Why it’s wrong: Growing up, I hated vacations. Car trips to educational experiences like museums and historical villages were always totally stressful and sp focused on learning and feeling bad about all the money spent that vacation ended up being way, way more lame than staying home. But I have really great memories of waking up each morning to killer smells of scrambled eggs, French toast and the other delicious things my mom cooked each and every morning. Those meals were tasty, but also made me feel cared for and safe. The takeaway: You never know what memories your kid will cherish. Likely, they will savor your acts that come from a genuine place, rather than guilt or fear.
What to do: Be yourself. Make your kid feel safe and loved. Share things and ideas and experiences that you genuinely enjoy and express who you are. Even if means talking current events or puttering around the yard.
3. Competition with the ex. Especially in divorced families where custody and visitation is a point of contention, parents can find themselves competing for kids’ affection and loyalty. The assumption is whichever parent provides the raddest time, wins the kids’ love.
Why it’s wrong: Common — you know you shouldn’t try to out-do your ex. It’s not nice, and it doesn’t work. See above – your kids know who loves them. Feeling safe and cherished are the greatest gifts you can give a child. Glamor and excitement only go so far in any relationship — including family. Plus, your kid will grow up. Hopefully he will see his childhood — and all its nuance and complications — through the eyes of an adult. An adult who will appreciate you for who you are and what you gave.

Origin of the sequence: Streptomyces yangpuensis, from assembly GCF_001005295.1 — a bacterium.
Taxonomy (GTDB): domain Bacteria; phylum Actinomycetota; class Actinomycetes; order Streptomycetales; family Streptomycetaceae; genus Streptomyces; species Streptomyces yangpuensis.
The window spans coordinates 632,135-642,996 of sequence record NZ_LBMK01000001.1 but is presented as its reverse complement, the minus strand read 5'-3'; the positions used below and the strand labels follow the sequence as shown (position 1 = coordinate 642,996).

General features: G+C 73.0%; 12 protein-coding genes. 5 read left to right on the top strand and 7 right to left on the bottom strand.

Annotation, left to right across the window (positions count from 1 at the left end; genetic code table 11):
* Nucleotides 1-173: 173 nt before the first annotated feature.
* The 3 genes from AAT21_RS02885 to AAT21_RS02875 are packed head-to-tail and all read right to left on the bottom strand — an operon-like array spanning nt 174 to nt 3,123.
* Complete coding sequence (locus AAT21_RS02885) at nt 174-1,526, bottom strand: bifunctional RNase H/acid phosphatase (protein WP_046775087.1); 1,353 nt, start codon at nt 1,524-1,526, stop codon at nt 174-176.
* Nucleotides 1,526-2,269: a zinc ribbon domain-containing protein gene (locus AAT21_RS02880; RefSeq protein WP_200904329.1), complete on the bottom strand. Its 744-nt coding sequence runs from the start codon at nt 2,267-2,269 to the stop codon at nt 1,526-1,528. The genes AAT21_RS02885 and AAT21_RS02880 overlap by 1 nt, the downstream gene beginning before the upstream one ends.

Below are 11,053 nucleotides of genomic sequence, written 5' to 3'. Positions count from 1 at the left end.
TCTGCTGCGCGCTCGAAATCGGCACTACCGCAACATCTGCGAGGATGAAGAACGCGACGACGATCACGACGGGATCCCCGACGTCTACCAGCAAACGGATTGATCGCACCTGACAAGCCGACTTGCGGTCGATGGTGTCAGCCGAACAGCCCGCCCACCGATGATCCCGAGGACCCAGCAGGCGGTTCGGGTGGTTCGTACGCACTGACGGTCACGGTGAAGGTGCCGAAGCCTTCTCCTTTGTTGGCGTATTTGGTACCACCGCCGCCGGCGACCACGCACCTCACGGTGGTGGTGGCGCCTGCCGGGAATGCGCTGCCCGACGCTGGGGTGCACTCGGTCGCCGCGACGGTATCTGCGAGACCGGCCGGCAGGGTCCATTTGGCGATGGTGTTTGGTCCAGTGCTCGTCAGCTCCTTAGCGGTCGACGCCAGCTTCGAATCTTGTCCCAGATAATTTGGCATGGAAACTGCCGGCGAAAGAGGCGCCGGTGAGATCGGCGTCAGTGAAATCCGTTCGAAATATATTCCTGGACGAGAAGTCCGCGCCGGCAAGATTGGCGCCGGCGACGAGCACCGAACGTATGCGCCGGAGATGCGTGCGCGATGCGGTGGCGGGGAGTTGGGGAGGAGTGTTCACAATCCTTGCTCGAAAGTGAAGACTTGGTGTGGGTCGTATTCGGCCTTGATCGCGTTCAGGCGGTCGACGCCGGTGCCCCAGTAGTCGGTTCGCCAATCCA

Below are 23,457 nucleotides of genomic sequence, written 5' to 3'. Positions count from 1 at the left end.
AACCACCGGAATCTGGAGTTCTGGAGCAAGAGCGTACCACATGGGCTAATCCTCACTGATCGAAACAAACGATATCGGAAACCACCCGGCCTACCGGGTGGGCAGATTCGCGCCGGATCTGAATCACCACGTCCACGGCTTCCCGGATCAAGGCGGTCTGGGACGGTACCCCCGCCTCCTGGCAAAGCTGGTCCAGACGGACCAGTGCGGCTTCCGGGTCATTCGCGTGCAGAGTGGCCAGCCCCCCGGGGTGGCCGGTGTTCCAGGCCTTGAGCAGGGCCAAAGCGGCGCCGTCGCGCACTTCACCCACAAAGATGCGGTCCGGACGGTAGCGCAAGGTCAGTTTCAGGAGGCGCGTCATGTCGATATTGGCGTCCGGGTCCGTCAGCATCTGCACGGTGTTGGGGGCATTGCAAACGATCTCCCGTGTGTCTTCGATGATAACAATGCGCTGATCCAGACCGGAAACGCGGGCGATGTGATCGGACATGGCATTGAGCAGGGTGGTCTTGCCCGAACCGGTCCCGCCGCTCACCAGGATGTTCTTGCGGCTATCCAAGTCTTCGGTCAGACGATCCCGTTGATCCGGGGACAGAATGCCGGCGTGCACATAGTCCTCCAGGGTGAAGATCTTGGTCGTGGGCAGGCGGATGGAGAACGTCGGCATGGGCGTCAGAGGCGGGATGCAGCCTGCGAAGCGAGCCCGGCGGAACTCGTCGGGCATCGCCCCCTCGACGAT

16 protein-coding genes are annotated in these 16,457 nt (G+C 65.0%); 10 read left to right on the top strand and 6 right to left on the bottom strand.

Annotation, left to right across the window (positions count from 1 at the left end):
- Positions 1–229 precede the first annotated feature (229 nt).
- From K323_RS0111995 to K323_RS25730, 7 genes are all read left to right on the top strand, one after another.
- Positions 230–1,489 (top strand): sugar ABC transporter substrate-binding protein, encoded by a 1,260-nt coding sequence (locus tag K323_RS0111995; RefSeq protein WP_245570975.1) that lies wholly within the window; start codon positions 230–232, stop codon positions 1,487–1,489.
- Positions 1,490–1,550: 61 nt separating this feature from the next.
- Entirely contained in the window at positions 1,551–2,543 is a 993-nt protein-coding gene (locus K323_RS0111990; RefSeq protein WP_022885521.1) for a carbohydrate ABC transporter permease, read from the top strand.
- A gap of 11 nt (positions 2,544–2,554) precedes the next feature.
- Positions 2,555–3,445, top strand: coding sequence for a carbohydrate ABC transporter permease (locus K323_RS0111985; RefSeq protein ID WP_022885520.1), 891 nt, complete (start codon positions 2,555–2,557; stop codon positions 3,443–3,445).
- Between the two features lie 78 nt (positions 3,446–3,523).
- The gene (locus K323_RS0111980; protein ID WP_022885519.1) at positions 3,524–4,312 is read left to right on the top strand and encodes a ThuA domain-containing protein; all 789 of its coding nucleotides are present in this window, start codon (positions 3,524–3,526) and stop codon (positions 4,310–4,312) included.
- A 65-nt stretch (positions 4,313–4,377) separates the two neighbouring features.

What to do: Accept that each parent brings to a child a different set of skills and gifts. My ex, for example, is really good at doing the special little things like telling the kids they’re wearing “sweet dream socks” to bed, or teaching himself how to braid hair from a YouTube video to appease Helana’s obsession with “hair-dos.” I’m good at organizing and coordinating and making sure everyone gets a hug when he needs it. It takes a whole village to raise a kid, and your child will win when you embrace your shortcomings and be thankful he has another parent who compliments or supplements your strengths.